White-Nose Syndrome is Driving Conservation Batty

by |October 27, 2011

Scientists report in a recently published article in Nature that the fungus Geomyces destructans found on bats afflicted with White Nose Syndrome is the primary cause of the disease.

Little brown bat with white-nose syndrome in Greeley Mine, Vermont, March 26, 2009.

The disease has decimated many populations of bats in the United States and parts of Canada leaving them vulnerable to a rapid extinction. While indirect evidence suggested a link between the colonization of skin by the fungus and the disease, speculation that an unidentified factor was the true culprit was common. The debate was fueled by the fact that the fungus is very common among bat populations in Europe not affected by White Nose Syndrome. The direct evidence of causality confirms G. destructans as the primary cause of the disease and will help guide management actions to preserve affected bat populations.

By exposing cultures of G. destructans to healthy little brown bats (Myotis lucifugus), researchers noted the gradual decline in health among the critters and recorded symptoms clearly associated with White Nose Syndrome.

Scientists have also long debated the exact details as to how the agent spreads. The study confirmed speculation that White Nose Syndrome can be transmitted directly from infected bats to healthy ones through contact. Tourists and other individuals who visit caves with affected bats may also be responsible for spreading the fungus.

However, amidst all the muck of doom and gloom, researchers report in the July issue of the Journal of Wildlife Diseases that affected bats can be nursed back to health with constant medical attention, food, warmth, and water. The researchers captured the white-nosed bats and provided them with lab-administered meal worms and treated infected wing tissue with a dilute vinegar solution.

Twenty-six of the animals survived seventy days; all had recovered and their wings were fungus-free. Though the program was moderately successful in increasing the survivorship of afflicted bats, researchers warn that captive rehabilitation is difficult to accomplish. Alison Robbins of the Cummings School of Veterinary Medicine at Tufts University in North Grafton, Mass. told Science News that she had taken in 120 infected little-brown bats last year for a treatment trial, but within three months, each had died.

Hope for a vaccine to defeat the disease is low, as researchers believe this magic bullet will not be effective when the fungus is most infectious, while the bats are hibernating in cold temperatures.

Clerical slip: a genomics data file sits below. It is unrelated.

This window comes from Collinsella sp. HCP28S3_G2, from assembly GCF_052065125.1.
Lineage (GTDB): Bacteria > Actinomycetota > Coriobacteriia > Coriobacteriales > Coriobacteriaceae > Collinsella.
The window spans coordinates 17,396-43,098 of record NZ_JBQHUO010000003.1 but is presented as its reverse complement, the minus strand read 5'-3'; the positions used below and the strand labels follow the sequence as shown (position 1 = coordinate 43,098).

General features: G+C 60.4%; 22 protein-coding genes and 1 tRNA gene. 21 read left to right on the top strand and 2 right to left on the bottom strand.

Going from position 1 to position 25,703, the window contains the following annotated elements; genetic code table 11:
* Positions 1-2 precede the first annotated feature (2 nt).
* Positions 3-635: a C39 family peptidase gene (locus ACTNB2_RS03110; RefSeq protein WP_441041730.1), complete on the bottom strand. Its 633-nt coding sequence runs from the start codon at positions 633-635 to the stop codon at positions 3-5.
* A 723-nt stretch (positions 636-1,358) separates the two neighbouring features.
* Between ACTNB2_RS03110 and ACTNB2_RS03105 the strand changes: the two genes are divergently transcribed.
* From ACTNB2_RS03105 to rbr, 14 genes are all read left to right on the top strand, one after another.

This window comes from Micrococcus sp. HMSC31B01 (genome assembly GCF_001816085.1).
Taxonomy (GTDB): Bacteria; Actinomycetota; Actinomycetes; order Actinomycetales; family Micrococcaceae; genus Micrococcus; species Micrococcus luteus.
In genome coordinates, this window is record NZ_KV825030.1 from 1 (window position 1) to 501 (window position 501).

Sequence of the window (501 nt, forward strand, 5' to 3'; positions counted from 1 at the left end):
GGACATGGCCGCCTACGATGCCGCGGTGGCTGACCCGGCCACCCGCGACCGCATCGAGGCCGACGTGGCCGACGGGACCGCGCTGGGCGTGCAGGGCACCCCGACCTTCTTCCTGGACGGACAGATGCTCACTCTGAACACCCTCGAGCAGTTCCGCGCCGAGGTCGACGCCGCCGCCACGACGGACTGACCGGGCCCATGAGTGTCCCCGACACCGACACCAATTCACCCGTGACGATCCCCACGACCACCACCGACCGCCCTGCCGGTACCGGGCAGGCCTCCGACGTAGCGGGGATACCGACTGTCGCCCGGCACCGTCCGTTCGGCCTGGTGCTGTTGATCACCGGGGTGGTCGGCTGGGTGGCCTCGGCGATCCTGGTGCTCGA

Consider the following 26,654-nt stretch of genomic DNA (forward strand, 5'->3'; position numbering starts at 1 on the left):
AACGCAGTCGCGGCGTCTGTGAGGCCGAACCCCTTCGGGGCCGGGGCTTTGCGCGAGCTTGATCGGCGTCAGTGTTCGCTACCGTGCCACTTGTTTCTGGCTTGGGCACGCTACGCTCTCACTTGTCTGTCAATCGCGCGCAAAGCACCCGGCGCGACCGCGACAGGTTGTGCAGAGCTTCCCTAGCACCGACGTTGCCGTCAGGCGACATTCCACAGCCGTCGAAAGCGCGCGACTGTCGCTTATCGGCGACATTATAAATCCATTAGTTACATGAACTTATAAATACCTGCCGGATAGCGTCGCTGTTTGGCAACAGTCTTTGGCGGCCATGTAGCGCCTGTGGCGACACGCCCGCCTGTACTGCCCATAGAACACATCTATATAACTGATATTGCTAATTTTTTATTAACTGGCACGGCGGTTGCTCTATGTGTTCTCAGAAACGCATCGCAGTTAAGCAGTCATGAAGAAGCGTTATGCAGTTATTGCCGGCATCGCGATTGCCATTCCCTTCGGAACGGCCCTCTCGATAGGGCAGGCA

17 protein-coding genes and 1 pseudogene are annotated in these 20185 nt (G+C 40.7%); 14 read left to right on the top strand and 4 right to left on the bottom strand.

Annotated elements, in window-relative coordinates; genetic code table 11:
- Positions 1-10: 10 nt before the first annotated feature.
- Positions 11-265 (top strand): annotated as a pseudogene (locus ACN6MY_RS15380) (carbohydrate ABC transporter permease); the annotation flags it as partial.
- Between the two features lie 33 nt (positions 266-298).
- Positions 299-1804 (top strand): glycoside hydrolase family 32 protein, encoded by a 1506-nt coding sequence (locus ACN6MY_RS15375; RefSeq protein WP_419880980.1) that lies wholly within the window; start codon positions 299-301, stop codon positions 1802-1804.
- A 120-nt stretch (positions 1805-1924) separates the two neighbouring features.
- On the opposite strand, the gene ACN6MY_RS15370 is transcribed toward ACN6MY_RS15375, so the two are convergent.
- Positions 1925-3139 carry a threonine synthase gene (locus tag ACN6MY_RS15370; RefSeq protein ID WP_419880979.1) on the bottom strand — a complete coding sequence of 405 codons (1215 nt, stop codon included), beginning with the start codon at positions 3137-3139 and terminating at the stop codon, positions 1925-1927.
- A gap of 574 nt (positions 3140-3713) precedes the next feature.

The U.S. Fish and Wildlife Service recently announced the availability of new funding for projects related directly to the investigation and management of white-nose syndrome. The announcement will be open for 45 days, with proposals due 4 December 2011. With no signs of the infection slowing and more than one million bats succumbing to white nose syndrome in the past five years, the conservation community should be on high alert and investing resources in finding a sustainable conservation strategy.

The unprecedented decline in bat populations has devastating effects on ecosystem services that we depend on. For example, the Forest Service estimates that 2.4 million pounds of bugs will go uneaten and damage existing crops, leaving farmers with a difficult financial burden to overcome.

CERC offers a course that discusses the notion that human life and well-being are dependent on goods and services provided by nature. However, this natural capital is chronically undervalued and often poorly understood. Biodiversity – the variety of life on earth – supports many ecosystem functions and the loss of diversity can have both obvious and subtle consequences. This course explores the scientific issues related to the origin, distribution, and functions of biodiversity and the consequences of biodiversity loss.

This course is part of CERC’s Certificate Program in Conservation and Environmental Sustainability. It meets Wed. Nov. 16, 30, Dec. 7, 14, and 21 from 6-8PM. The first session is free and open to the public. To attend the full 10-hour course registration is required. Courses may be taken on an individual basis or you may pursue the full 12-course Certificate. Interested in learning more? Visit our website or contact CERC for more information: cerc@columbia.edu or 212-854-0149.

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